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THE AMITYVILLE HORROR

About The Production (Continued)
While Williams and her production design team were busy with construction, the filmmakers were immersed in the critical task of casting the character driven screenplay. The focal point of the story is George Lutz, a loving husband and father who becomes possessed by the evil forces lurking in his new home.

"Although George is a very likeable character in the beginning of the film, he slowly becomes obsessed with the house,” says Form. "It starts to have physical effect on him. The closer he gets to the basement, the more extreme his physical symptoms become and the more severe his personality changes. It's a pretty complex character – in some ways the house becomes a material manifestation of George, and in other ways George is representative of everything evil that is going on in the house.” In order for the film to work, the filmmakers needed a young actor who could seamlessly create the multi-dimensional character whose arc in the film ranges from loving father to mentally deranged killer.

"One of the first things we discovered before casting the film was how young the real characters were when these events took place in 1975,” says Fuller. "George Lutz was only 28 and Kathy Lutz was 30. They played it much older in the original movie, but we wanted to cast the roles true to their actual age.

"We also wanted to get actors who haven't been seen in these kinds of roles before,” Fuller continues. "When Ryan Reynolds came in and met with us, it felt like a really fresh idea because he is so well known for his comedy. Ryan embodied everything we wanted George Lutz to be: charming and wonderful, but with the acting chops to spin it and get very harsh and evil.”

Reynolds, who rose to fame after his title role in the hit comedy Van Wilder, was initially hesitant when he first heard of the project. "I had some trepidation about the project when I heard the word ‘remake,' because those types of films tend to be a bit gratuitous,” he says. "That feeling quickly dissipated after I read the script, which more closely followed the book. I found it intriguing they wanted to hire me. George Lutz was a pretty intense guy, and the film is basically about a man's struggle to maintain his sanity while being drawn into this vortex of evil. Most of my work has been in the comedy genre, so it's a dream role to get a chance to play a character that has a trajectory from A to Z.”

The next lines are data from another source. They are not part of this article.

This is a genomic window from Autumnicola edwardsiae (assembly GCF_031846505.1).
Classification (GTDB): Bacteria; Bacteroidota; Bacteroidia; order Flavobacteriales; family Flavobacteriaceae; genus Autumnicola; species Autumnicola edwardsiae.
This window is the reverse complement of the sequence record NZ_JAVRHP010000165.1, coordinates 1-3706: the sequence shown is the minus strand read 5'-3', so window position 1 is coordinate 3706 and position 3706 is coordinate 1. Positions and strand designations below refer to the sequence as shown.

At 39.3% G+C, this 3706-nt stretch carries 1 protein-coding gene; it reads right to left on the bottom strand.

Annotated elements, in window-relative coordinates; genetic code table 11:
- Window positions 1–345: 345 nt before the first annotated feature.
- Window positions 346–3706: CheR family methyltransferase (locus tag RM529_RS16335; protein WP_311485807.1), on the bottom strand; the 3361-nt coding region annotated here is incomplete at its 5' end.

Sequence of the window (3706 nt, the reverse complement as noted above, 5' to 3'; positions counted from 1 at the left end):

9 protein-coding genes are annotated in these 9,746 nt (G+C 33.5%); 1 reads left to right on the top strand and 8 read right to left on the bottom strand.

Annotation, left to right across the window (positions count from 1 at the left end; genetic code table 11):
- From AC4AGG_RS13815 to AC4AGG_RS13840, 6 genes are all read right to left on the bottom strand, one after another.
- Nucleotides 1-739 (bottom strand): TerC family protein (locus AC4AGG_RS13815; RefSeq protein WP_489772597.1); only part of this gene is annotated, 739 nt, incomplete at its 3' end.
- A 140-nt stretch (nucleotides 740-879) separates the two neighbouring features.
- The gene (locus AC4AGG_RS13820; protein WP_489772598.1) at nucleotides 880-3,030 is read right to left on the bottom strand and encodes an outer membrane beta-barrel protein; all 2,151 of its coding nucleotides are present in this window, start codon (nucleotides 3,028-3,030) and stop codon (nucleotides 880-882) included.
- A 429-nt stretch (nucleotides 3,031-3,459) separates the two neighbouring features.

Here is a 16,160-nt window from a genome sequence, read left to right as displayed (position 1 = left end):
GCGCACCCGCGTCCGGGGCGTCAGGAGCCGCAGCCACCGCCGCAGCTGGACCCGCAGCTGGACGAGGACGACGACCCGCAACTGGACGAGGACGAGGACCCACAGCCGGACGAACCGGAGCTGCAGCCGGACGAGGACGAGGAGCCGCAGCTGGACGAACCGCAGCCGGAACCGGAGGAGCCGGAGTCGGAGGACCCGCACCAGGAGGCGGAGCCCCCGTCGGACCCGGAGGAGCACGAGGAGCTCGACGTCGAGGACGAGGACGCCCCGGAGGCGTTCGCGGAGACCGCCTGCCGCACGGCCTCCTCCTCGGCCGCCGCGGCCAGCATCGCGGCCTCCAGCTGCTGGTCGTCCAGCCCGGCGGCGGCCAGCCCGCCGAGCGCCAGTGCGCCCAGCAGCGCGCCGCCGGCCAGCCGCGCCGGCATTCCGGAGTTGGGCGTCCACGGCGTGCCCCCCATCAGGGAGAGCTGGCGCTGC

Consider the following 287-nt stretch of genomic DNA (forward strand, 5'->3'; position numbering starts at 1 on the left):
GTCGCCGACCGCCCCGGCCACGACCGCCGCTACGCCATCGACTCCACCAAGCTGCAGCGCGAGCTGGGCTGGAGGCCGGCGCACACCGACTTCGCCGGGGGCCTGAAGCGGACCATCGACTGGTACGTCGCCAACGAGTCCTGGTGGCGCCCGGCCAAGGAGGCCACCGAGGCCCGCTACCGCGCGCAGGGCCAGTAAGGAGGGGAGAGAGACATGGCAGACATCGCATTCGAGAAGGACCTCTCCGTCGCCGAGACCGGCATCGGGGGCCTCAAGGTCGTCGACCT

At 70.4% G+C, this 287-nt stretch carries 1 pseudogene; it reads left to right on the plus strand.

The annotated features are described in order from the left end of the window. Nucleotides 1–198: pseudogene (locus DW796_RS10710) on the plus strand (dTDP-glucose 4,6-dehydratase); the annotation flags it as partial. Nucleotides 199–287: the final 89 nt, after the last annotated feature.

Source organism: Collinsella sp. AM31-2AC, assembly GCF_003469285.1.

"What's interesting about the character is that it poses the question: does the madness walk into the house, or does the house cause the madness?” says director Douglas. "We tried to make George Lutz as subtly flawed as we could, because we wanted to make a film that would work on both a supernatural and psychological level. "For the film to work it was vital for the George Lutz character to be very likable at the beginning of the film,” continues Douglas. "You have to love the character in the beginning to hate him in the end. Ryan brought a charm and likeability to the character that wasn't necessarily written on the page. Getting an audience to love him, hate him and then bring him back again is not easy for an actor to do, but Ryan pulled it off in spades.” Shortly after moving into the new home, Kathy Lutz begins to sense subtle changes in her husband's behavior and demeanor. As George grows more distant with each passing day, Kathy struggles to keep her family together. In casting the role, the filmmakers tuned to versatile actress Melissa George, who was coming off a memorable season as Jennifer Garner's nemesis on the hit television show Alias.

"When we cas

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